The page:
Then they move on to “neutralize the men”. Blast them all out with air or water? They’d just come back in, and also, see above. If they used fire, they’d probably incinerate themselves in the process. Saeli is actually the one to suggest killing them all, but only in the context of “Gee, I’m surprised you didn’t suggest that right away, Mora”. Neither of them, especially Saeli (who knows more of the story), particularly wants to seriously hurt or kill the men…partially because they empathize with their problems, and partially because killing “cowens”, ie, non-magical people, is the moral equivalent of shooting an unarmed person with a gun.

But they could paralyze them (Snake Creeps Down). They could also freeze them (Cross the Courtyard + Water Flows Downhill). And those are forms that the reader has already seen, via Raphel’s battle with the High Priestess. They could bind them up with cords of air (also something we’ve seen Raphel do). Plus we know that Saeli knows how to put people to sleep and influence the mood of a crowd, per her anjahel abilities.

After about a page of writing, and a lot more thinking, I was forced to conclude that, while Saeli and Mora’s environment limits their options some, it was not enough to realistically keep them from escaping. So…now what? How do I contain two magic users who have a very, very good reason to want to escape, now? (The nepthas on the fire effectively eliminates the weak but semi-plausible “oh, let’s just wait for Raphel, we don’t want to hurt these guys and they can’t do anything to us in the meantime” solution).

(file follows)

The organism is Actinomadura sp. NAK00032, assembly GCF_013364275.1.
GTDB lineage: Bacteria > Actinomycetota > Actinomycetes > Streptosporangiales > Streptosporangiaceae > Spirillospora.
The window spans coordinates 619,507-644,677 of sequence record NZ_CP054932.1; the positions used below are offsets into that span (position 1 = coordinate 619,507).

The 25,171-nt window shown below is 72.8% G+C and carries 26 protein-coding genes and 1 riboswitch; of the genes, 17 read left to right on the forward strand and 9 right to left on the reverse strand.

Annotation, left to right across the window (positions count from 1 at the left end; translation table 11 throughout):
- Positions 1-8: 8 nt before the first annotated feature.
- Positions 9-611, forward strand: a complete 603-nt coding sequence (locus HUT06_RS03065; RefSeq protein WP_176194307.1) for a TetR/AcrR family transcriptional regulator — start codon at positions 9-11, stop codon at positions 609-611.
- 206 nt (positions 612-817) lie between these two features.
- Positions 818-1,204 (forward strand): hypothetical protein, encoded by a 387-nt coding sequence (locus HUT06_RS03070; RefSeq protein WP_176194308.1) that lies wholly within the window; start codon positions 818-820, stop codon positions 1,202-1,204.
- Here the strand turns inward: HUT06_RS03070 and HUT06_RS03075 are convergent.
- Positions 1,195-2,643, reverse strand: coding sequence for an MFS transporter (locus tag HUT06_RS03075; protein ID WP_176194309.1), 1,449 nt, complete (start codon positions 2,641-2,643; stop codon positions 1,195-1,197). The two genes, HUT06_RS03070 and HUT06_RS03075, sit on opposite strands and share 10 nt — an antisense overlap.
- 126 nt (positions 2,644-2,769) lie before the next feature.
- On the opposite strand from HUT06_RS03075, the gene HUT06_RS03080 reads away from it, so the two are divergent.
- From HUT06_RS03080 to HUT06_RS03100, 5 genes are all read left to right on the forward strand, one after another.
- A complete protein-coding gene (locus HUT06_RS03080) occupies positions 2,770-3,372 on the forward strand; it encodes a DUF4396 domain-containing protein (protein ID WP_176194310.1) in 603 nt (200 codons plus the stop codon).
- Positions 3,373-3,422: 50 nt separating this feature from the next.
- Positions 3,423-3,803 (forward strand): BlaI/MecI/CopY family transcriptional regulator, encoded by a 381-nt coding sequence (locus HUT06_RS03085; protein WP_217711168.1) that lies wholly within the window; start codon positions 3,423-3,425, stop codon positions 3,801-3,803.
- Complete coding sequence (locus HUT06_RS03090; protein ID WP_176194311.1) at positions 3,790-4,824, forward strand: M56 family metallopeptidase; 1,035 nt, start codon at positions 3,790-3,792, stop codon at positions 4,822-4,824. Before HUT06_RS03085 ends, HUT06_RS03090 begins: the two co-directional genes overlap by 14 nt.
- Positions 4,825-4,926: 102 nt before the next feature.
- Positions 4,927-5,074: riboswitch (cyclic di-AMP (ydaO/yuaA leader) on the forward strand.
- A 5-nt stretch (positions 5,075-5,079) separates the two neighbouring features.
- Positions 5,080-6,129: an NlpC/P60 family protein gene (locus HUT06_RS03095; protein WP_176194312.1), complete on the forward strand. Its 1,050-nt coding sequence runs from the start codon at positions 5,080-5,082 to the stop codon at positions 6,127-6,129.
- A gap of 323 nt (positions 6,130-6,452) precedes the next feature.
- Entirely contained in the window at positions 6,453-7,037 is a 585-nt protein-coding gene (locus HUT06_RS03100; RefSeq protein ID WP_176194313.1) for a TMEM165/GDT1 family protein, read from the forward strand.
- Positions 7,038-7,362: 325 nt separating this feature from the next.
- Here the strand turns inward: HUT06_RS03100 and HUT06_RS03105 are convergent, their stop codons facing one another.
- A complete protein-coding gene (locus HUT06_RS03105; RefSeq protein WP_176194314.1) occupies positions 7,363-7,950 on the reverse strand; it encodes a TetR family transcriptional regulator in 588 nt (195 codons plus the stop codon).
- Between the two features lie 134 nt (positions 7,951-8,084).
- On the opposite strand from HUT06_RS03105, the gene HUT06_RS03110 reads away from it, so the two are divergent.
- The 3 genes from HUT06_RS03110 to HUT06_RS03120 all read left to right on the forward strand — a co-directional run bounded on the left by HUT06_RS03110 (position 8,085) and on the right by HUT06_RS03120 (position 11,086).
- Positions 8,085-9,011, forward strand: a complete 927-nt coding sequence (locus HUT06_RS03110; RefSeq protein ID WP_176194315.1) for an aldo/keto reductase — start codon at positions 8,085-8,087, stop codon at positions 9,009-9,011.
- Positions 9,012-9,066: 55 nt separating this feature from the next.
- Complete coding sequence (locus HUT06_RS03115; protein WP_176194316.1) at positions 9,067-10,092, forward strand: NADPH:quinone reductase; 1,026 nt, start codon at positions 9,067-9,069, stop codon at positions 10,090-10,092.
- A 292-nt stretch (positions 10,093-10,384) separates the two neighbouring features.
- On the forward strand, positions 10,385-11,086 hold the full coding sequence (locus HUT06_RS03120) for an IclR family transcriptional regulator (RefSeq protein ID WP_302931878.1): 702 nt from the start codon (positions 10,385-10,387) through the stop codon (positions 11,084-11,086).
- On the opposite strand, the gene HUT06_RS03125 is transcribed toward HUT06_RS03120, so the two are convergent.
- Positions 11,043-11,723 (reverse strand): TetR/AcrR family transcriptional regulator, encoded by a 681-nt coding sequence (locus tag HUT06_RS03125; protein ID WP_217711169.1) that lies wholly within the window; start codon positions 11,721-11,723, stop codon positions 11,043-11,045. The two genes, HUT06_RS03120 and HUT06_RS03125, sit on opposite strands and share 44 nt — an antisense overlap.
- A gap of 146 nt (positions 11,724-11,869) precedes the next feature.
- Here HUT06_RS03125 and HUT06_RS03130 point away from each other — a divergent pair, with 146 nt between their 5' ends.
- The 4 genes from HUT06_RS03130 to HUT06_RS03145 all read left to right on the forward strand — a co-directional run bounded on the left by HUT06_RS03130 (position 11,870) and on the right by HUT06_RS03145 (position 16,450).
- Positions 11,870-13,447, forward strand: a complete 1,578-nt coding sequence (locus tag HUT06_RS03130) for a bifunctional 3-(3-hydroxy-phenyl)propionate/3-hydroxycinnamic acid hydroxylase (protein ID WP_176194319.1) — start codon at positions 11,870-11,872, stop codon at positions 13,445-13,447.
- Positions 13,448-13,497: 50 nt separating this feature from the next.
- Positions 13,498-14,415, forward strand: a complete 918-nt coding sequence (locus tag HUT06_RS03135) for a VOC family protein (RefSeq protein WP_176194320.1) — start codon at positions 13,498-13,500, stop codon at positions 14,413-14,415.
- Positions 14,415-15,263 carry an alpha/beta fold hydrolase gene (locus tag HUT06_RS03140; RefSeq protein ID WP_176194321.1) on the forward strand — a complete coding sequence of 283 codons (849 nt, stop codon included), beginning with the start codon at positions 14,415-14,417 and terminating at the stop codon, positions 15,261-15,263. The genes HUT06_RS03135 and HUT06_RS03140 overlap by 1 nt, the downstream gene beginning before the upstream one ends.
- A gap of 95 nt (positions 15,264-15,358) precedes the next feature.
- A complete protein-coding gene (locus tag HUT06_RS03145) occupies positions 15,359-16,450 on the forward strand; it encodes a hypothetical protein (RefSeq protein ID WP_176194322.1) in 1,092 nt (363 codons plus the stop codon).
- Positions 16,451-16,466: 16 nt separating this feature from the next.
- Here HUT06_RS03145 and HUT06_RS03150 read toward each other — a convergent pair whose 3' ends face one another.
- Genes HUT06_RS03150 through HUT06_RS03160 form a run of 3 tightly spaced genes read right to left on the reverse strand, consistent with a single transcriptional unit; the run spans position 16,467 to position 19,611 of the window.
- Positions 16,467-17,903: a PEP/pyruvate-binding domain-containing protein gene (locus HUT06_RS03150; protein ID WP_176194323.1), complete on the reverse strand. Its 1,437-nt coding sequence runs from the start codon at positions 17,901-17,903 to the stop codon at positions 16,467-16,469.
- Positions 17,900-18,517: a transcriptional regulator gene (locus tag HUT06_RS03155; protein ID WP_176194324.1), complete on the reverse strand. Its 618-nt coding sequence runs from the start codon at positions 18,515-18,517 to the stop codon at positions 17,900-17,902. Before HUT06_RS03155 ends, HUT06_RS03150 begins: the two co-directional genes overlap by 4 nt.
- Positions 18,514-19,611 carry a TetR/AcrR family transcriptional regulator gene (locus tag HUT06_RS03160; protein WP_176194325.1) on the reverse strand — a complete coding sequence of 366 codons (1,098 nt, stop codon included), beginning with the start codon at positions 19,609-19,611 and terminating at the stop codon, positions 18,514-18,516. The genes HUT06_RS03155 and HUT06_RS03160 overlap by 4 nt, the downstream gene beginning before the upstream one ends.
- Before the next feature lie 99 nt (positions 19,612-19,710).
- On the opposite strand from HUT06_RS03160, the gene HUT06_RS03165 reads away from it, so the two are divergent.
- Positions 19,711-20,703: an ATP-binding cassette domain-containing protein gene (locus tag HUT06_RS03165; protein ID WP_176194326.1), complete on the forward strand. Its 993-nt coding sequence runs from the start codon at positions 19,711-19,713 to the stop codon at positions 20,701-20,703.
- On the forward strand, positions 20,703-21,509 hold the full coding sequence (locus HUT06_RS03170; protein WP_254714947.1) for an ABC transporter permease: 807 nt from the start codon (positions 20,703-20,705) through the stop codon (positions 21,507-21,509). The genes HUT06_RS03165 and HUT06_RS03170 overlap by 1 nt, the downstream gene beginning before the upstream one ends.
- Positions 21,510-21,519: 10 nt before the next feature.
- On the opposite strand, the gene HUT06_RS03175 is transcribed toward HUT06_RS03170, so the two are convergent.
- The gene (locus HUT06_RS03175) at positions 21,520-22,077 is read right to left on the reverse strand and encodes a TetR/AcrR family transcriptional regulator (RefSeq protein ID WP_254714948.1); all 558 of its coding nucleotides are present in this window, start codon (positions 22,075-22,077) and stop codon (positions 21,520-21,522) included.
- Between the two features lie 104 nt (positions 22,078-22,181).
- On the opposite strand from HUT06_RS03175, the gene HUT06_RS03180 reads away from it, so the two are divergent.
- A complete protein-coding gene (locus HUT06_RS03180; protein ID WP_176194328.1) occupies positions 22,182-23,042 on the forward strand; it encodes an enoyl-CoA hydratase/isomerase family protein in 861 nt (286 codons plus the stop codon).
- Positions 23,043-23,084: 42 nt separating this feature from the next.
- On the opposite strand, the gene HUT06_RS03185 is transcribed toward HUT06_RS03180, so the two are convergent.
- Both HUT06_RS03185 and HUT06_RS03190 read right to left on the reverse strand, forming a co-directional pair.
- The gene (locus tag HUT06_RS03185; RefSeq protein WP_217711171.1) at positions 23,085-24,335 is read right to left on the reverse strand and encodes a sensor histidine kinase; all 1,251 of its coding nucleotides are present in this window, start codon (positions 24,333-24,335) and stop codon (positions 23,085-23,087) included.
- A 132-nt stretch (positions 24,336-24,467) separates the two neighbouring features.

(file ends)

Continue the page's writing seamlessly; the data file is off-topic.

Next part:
Then I remembered a chapter from the first draft, one I’d planned to eliminate, where Saeli and Mora are being guarded by a dark angelic that the spirit walkers had summoned. Random tidbit about Dheuan spirit walkers (that only I know): they have the ability to summon angelics, just like Verre anjahel. They can enter the spirit realm at will, after all. However, since their whole society is built around conversing with, learning from, and building relationships with angelics, summoning is very much a forbidden practice. It’d be like treating your teacher with respect, but ordering his children or servants around like animals; it just isn’t done.

That doesn’t, of course, mean that no one does it. As it happens, Othau and a few others have learned how in secret. So it would make sense that, faced with a couple of magic users that they need to subdue (but not hurt), they’d summon up an angelic as backup. I decided upon a marilith, since it’s 1) the only other dark angelic besides vrock that have been mentioned by name so far in the trilogy and 2) they are bigger, scarier, and much more intelligent than vrock. Inadvertently, this beings a whole new dimension of problems, because marilith are difficult to control. Mora senses, correctly, that the spirit walkers don’t really know what they are doing (or they would have chosen a more suitable angelic!), and thus, their control over the marilith they summon is tenuous.

Even the odds #3: Introduce a marilith.

And this finally does it. Because now Saeli and Mora cannot afford to do anything that is going to hurt or even distract the summoner, for fear of loosing the dark angelic from his control. Now they even have to worry about what will happen when Raphel does show up…because if he charges in with qi blazing, he could cause as much damage as either of the girls. Also, having a dark angelic around will give our other angelic friend Isharyel something to do besides stand there and be all wise and stuff.

So that was the process I went through, more or less, to make this scene work. I guess the lesson here is, when you have to put magical characters in a perilous situation, there are two things you can do. Introduce limits to their magic, and make the environment play to those limits. If that fails, introduce a second magical force to oppose them.